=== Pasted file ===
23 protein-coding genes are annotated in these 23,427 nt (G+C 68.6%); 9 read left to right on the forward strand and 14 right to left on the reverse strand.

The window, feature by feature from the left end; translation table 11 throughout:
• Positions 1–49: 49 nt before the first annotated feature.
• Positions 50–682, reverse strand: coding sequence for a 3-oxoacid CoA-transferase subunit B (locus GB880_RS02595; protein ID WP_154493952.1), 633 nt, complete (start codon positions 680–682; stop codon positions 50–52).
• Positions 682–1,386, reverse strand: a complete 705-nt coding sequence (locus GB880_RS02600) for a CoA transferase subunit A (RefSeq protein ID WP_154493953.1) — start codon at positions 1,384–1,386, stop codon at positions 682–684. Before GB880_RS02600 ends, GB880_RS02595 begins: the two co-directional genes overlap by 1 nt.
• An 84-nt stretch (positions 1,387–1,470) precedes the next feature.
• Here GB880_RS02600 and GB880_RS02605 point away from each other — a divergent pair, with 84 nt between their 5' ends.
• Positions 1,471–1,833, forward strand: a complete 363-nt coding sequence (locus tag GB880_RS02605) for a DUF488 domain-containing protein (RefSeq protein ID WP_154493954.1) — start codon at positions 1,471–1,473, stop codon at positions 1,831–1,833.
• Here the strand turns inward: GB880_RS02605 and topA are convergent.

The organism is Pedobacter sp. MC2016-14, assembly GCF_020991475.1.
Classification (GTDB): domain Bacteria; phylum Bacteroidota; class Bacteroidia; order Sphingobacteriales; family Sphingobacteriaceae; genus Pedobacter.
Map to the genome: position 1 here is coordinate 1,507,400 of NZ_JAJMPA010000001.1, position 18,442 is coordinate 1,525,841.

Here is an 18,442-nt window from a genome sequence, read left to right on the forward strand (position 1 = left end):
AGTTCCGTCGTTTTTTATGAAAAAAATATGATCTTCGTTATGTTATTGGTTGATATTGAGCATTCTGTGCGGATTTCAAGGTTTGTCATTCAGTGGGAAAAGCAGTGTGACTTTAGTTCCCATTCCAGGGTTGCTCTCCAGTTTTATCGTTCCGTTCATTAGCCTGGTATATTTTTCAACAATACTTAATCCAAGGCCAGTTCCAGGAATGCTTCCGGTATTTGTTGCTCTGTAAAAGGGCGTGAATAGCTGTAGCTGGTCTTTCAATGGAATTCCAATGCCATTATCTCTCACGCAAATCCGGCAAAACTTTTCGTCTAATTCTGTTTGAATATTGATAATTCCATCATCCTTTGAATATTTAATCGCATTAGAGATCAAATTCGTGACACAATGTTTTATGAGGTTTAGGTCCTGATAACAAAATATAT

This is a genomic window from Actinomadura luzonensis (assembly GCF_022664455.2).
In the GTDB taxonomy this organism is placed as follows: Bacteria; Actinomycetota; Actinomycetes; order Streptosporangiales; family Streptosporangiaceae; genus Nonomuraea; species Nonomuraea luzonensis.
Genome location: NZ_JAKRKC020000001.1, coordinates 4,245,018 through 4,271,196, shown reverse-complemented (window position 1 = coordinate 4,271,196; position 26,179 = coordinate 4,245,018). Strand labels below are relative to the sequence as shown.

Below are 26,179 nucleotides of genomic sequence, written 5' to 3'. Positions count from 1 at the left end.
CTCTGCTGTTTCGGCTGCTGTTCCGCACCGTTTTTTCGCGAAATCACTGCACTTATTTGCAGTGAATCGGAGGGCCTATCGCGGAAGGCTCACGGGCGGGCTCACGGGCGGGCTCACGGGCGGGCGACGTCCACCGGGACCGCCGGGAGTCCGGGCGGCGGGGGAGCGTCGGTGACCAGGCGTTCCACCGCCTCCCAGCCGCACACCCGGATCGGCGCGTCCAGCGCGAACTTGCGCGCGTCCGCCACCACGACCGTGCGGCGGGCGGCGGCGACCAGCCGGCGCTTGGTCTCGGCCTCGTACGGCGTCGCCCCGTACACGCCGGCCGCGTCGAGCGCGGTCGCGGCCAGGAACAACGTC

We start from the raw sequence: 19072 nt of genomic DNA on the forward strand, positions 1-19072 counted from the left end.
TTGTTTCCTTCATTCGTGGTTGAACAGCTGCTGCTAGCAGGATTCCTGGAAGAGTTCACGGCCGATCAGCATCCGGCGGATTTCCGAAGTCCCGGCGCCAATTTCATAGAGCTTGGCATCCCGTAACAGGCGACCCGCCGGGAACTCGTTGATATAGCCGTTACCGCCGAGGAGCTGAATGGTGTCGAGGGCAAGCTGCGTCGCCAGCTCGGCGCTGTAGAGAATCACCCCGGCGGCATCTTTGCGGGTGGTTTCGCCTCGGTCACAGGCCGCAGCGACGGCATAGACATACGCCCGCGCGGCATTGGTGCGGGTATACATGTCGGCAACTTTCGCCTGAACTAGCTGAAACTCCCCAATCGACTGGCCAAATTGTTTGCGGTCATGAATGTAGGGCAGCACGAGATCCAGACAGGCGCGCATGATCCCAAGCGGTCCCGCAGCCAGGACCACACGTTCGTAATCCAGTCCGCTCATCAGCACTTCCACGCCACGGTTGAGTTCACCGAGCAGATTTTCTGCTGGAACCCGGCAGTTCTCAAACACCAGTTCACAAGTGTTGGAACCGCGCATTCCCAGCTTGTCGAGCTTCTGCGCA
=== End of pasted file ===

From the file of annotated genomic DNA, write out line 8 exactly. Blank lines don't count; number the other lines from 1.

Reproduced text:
• Positions 1,471–1,833, forward strand: a complete 363-nt coding sequence (locus tag GB880_RS02605) for a DUF488 domain-containing protein (RefSeq protein ID WP_154493954.1) — start codon at positions 1,471–1,473, stop codon at positions 1,831–1,833.